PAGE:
Januarius as he is better known, was born in Italy and was bishop of
Benevento during the Emperor Diocletion persecution. He is also the patron
saint of Naples in Italy. Bishop Januarius went
to visit two deacons and two laymen in prison. He was then also imprisoned
along with his deacon and lector. They were thrown to the wild beasts, but
when the animals did not attack them, they were beheaded. What is believed
to be Januarius' blood is kept in Naples, as a relic. It liquefies and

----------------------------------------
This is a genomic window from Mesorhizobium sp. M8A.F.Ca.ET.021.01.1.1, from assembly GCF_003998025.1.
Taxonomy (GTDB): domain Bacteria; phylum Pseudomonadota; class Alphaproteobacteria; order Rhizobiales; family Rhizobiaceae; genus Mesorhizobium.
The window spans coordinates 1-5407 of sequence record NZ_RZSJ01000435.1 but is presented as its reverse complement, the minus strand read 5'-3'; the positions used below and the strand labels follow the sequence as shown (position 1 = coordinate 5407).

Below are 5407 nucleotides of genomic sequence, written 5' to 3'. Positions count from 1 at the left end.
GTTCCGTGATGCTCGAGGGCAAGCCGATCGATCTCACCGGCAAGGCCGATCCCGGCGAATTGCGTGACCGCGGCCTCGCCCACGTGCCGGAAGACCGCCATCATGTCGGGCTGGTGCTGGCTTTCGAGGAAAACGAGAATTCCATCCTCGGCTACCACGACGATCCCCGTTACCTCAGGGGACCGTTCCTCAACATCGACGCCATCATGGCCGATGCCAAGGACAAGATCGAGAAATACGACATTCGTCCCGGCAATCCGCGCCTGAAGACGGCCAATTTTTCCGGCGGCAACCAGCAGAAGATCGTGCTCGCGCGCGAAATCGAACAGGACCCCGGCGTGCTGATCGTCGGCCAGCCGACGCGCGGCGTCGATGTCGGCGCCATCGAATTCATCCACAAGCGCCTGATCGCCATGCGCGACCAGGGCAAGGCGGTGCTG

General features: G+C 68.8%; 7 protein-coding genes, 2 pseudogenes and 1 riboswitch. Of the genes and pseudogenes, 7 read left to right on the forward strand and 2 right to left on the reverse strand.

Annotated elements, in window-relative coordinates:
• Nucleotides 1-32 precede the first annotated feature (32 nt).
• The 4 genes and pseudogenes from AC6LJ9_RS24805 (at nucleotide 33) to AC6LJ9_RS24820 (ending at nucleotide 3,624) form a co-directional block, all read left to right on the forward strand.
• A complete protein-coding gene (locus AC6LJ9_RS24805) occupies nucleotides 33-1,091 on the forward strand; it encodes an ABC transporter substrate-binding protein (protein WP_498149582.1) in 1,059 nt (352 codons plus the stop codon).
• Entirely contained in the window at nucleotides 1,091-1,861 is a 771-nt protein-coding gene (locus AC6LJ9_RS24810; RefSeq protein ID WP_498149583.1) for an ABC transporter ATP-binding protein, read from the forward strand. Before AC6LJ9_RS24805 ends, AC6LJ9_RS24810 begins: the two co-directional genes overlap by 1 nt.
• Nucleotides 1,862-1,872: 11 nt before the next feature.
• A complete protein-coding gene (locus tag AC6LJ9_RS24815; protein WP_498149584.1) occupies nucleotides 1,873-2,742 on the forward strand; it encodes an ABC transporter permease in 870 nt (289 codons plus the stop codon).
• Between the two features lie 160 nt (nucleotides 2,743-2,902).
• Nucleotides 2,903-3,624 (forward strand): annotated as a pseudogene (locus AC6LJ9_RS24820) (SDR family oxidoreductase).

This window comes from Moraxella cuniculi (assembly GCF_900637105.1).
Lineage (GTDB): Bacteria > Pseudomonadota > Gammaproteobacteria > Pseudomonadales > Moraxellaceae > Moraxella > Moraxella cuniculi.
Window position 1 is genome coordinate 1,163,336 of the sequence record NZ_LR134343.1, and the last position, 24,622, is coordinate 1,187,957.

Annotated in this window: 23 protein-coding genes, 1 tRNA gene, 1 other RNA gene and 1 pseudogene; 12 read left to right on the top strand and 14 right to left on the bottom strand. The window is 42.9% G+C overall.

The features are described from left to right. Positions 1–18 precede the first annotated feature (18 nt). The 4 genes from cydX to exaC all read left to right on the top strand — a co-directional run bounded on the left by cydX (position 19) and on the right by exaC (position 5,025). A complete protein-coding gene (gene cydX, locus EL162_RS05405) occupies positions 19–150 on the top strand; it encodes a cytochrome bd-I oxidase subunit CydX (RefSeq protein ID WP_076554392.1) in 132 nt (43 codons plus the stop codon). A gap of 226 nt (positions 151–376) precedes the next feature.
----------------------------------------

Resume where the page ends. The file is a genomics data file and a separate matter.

bubbles when exposed in the cathedral.
St. Januarius lived and died around 305 A.D.
and his feast day is September 19th, the same day that his blood is said
to liquefy. The same is also said to happen on the first Saturday in
May. Whenever the blood fails to liquefy the local people believe
that disaster looms. Thixotropy
is sometimes offered as an explanation for the phenomenon of blood that
liquefies. Indeed some scientists have made their own "blood" that
congealed and liquefied. it was done using chalk, hydrated iron chloride and salt water.
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